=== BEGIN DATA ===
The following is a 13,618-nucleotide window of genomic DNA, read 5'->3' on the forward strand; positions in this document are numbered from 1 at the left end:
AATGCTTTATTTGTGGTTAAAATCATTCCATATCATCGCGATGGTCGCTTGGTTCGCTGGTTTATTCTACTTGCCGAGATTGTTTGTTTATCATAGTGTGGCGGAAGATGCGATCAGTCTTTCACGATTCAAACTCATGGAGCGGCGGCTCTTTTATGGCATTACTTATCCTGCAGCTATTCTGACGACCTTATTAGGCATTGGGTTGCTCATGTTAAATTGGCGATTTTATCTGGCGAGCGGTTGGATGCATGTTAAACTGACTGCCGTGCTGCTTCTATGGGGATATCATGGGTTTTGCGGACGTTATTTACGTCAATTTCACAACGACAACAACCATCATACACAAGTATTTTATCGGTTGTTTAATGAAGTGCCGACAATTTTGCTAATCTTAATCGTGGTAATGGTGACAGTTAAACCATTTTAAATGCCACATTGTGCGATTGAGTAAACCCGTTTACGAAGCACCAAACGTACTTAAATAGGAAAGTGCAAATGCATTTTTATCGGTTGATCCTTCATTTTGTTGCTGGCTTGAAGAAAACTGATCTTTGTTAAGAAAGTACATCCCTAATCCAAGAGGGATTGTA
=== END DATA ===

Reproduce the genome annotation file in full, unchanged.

The following is a 13,618-nucleotide window of genomic DNA, read 5'->3' on the forward strand; positions in this document are numbered from 1 at the left end:
AATGCTTTATTTGTGGTTAAAATCATTCCATATCATCGCGATGGTCGCTTGGTTCGCTGGTTTATTCTACTTGCCGAGATTGTTTGTTTATCATAGTGTGGCGGAAGATGCGATCAGTCTTTCACGATTCAAACTCATGGAGCGGCGGCTCTTTTATGGCATTACTTATCCTGCAGCTATTCTGACGACCTTATTAGGCATTGGGTTGCTCATGTTAAATTGGCGATTTTATCTGGCGAGCGGTTGGATGCATGTTAAACTGACTGCCGTGCTGCTTCTATGGGGATATCATGGGTTTTGCGGACGTTATTTACGTCAATTTCACAACGACAACAACCATCATACACAAGTATTTTATCGGTTGTTTAATGAAGTGCCGACAATTTTGCTAATCTTAATCGTGGTAATGGTGACAGTTAAACCATTTTAAATGCCACATTGTGCGATTGAGTAAACCCGTTTACGAAGCACCAAACGTACTTAAATAGGAAAGTGCAAATGCATTTTTATCGGTTGATCCTTCATTTTGTTGCTGGCTTGAAGAAAACTGATCTTTGTTAAGAAAGTACATCCCTAATCCAAGAGGGATTGTA